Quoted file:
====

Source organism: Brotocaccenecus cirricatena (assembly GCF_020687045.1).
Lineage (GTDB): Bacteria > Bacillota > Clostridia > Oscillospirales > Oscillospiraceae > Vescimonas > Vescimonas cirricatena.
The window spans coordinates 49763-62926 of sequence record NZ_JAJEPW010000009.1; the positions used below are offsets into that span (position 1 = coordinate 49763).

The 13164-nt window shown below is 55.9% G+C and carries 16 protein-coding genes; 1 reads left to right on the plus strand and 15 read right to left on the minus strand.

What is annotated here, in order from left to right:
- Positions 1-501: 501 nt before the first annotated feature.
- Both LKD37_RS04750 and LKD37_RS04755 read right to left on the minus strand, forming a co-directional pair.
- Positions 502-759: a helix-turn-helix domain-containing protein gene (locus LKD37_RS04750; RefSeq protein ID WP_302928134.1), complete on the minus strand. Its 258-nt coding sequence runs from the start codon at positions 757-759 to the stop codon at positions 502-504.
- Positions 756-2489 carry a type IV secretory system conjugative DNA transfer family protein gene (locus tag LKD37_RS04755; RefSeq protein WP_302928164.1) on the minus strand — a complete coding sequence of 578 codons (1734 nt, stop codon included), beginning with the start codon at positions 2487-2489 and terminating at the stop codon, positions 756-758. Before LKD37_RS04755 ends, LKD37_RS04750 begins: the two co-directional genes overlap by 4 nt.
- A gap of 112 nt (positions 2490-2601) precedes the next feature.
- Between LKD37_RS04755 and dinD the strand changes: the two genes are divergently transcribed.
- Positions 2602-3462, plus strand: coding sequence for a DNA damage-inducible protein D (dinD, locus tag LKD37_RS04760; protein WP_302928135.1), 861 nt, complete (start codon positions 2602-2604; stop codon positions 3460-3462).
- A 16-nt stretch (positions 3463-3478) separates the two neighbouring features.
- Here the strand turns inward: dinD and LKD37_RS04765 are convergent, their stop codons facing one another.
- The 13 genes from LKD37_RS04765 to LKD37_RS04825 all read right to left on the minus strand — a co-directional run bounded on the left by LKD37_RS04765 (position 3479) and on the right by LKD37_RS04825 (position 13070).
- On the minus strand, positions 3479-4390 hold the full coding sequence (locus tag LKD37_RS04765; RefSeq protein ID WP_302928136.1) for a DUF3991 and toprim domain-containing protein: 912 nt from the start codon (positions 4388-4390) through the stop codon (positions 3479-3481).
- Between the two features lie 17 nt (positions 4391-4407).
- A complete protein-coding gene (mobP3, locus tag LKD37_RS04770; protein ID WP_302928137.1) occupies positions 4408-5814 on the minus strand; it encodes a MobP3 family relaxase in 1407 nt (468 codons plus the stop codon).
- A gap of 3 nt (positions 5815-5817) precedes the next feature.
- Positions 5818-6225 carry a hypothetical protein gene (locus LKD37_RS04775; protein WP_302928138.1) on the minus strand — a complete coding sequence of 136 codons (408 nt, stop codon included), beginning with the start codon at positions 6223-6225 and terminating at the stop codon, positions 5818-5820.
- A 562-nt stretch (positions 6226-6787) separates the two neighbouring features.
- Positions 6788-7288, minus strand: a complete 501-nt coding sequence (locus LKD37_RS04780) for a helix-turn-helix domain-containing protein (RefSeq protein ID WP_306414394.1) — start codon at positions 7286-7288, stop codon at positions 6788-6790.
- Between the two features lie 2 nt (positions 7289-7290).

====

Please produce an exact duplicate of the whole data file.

Source organism: Brotocaccenecus cirricatena (assembly GCF_020687045.1).
Lineage (GTDB): Bacteria > Bacillota > Clostridia > Oscillospirales > Oscillospiraceae > Vescimonas > Vescimonas cirricatena.
The window spans coordinates 49763-62926 of sequence record NZ_JAJEPW010000009.1; the positions used below are offsets into that span (position 1 = coordinate 49763).

The 13164-nt window shown below is 55.9% G+C and carries 16 protein-coding genes; 1 reads left to right on the plus strand and 15 read right to left on the minus strand.

What is annotated here, in order from left to right:
- Positions 1-501: 501 nt before the first annotated feature.
- Both LKD37_RS04750 and LKD37_RS04755 read right to left on the minus strand, forming a co-directional pair.
- Positions 502-759: a helix-turn-helix domain-containing protein gene (locus LKD37_RS04750; RefSeq protein ID WP_302928134.1), complete on the minus strand. Its 258-nt coding sequence runs from the start codon at positions 757-759 to the stop codon at positions 502-504.
- Positions 756-2489 carry a type IV secretory system conjugative DNA transfer family protein gene (locus tag LKD37_RS04755; RefSeq protein WP_302928164.1) on the minus strand — a complete coding sequence of 578 codons (1734 nt, stop codon included), beginning with the start codon at positions 2487-2489 and terminating at the stop codon, positions 756-758. Before LKD37_RS04755 ends, LKD37_RS04750 begins: the two co-directional genes overlap by 4 nt.
- A gap of 112 nt (positions 2490-2601) precedes the next feature.
- Between LKD37_RS04755 and dinD the strand changes: the two genes are divergently transcribed.
- Positions 2602-3462, plus strand: coding sequence for a DNA damage-inducible protein D (dinD, locus tag LKD37_RS04760; protein WP_302928135.1), 861 nt, complete (start codon positions 2602-2604; stop codon positions 3460-3462).
- A 16-nt stretch (positions 3463-3478) separates the two neighbouring features.
- Here the strand turns inward: dinD and LKD37_RS04765 are convergent, their stop codons facing one another.
- The 13 genes from LKD37_RS04765 to LKD37_RS04825 all read right to left on the minus strand — a co-directional run bounded on the left by LKD37_RS04765 (position 3479) and on the right by LKD37_RS04825 (position 13070).
- On the minus strand, positions 3479-4390 hold the full coding sequence (locus tag LKD37_RS04765; RefSeq protein ID WP_302928136.1) for a DUF3991 and toprim domain-containing protein: 912 nt from the start codon (positions 4388-4390) through the stop codon (positions 3479-3481).
- Between the two features lie 17 nt (positions 4391-4407).
- A complete protein-coding gene (mobP3, locus tag LKD37_RS04770; protein ID WP_302928137.1) occupies positions 4408-5814 on the minus strand; it encodes a MobP3 family relaxase in 1407 nt (468 codons plus the stop codon).
- A gap of 3 nt (positions 5815-5817) precedes the next feature.
- Positions 5818-6225 carry a hypothetical protein gene (locus LKD37_RS04775; protein WP_302928138.1) on the minus strand — a complete coding sequence of 136 codons (408 nt, stop codon included), beginning with the start codon at positions 6223-6225 and terminating at the stop codon, positions 5818-5820.
- A 562-nt stretch (positions 6226-6787) separates the two neighbouring features.
- Positions 6788-7288, minus strand: a complete 501-nt coding sequence (locus LKD37_RS04780) for a helix-turn-helix domain-containing protein (RefSeq protein ID WP_306414394.1) — start codon at positions 7286-7288, stop codon at positions 6788-6790.
- Between the two features lie 2 nt (positions 7289-7290).